What comes up when you look in the mirror and tell yourself “I love you”? Seriously, I started playing around with this one. Hell, you don’t need a mirror. It feels weirdly strained, and makes me a little self-conscious. It’s certainly confronting. But what if I told myself this, in the same way I tell my partner? The consequence of self-hatred appears to be an inability to care for oneself – but what happens when you tell yourself “I love you”? Do you feel obliged? Unworthy? What is revealed?
And if you do feel obliged – to do what? If you feel a sense of pity, or loneliness, what then? Compassion? Do you think you should be exercising more – or less? What is required to take care of yourself? Are you starving yourself? Do you believe in deprivation to earn worth? And how is that working out? Does deprivation improve your sense of self-worth, or worsen it? How would you take care of a loved one? And how would you expect someone else to respond to the implementation of tough love? How do you respond to it – is it real?
We are taught to strive, to shoot for success, and many of us can imagine nothing worse than feeling like a failure. But what if failing at something did not mean being subjected (by yourself or others) to judgement and ridicule? What if you are capable of loving yourself even when you’re failing, even when you’re struggling? When do you need love? When you’ve got everything sorted out and running smoothly? Or when you’re struggling against hardship and adversity? Are you going to reward yourself with love and respect only when you succeed? When will you know you’ve arrived? Once you form the habit of self-hatred and judgement, at what point can you start to change? And what happens when you fail at something again? With failure, do you lose your sense of self-respect, love and care, or do you realise that even though you failed before and you will again – you still deserve love?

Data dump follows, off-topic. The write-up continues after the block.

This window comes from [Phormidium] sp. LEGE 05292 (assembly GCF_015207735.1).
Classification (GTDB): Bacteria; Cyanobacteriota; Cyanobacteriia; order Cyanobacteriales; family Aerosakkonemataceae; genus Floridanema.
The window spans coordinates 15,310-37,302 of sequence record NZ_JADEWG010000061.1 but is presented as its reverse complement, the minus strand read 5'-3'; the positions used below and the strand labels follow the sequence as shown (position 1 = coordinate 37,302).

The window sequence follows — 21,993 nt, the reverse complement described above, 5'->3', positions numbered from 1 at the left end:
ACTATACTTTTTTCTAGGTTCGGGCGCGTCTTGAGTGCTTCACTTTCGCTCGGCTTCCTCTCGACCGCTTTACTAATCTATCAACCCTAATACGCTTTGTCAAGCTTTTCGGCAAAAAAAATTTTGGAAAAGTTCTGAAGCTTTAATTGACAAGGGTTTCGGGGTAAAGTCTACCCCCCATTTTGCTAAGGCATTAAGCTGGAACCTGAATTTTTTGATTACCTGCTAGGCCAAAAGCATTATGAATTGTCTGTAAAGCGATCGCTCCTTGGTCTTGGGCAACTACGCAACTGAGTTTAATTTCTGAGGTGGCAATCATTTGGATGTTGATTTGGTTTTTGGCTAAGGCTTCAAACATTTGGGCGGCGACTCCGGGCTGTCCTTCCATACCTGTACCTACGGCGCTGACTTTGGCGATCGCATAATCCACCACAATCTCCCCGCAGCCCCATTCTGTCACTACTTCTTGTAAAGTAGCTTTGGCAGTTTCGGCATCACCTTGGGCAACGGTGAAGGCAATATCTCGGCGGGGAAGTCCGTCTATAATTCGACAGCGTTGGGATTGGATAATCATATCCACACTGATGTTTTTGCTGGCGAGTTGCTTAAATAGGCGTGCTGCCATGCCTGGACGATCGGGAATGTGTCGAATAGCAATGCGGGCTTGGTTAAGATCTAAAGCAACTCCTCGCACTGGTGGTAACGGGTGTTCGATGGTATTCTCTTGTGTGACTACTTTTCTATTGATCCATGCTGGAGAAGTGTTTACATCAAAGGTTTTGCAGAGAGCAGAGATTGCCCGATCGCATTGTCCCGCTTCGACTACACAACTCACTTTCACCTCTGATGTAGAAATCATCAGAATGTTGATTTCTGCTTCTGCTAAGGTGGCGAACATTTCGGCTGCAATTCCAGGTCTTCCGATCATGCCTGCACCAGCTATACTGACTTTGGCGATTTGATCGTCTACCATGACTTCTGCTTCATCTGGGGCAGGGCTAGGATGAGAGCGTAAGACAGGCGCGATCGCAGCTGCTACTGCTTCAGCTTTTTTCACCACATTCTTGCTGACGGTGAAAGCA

If you cannot accept yourself now – if not now, when? And accepting yourself as you are – does that mean you will never grow, never develop? Does fear arise? You can’t accept yourself yet, because you’re not acceptable? Acceptance and stasis are not the same. You are not a static state. You are a human. Change is inevitable. But which way? It is our hatred, not our love, that makes us fearful and mistrustful of acceptance. When you accept yourself as you are, and in time, decide to care for yourself truly, what does it mean to exercise and eat well? Or to rest? If you are afraid that acceptance will result in your training less - in being less hard on yourself - what do you really have to fear? What does it mean to fall prey to health programs that exploit your fears? Would you allow someone else to bully your child for their own good? For health? Or would you seek out another way – one that didn’t harm more than it helped?
Is discipline helpful, or is it a hindrance? Is what was once helpful, still helpful? Or has it, like all things, changed?
What if you worked at seeing beauty just as hard as you work at the pursuit of beauty? What if you start to shift your activities away from what makes you feel like a failure, and towards what makes you feel good? What if you could disarm failure, and cease to fear it – because you disassociate failure and worthlessness? Because even if you’re not the person you wish you were – you can still recognise your worth? And what might you achieve when you cease to fear failure? And where have the goal-posts moved to, when you’re motivated not by a feeling of worthlessness, but by fearlessness?
And if you don’t have to qualify for your own love, others won’t have to qualify either. You won’t stop loving people (yourself and others) because they let you down. Instead you’ll have compassion. And so you increase your capacity to both give and receive love, unconditionally.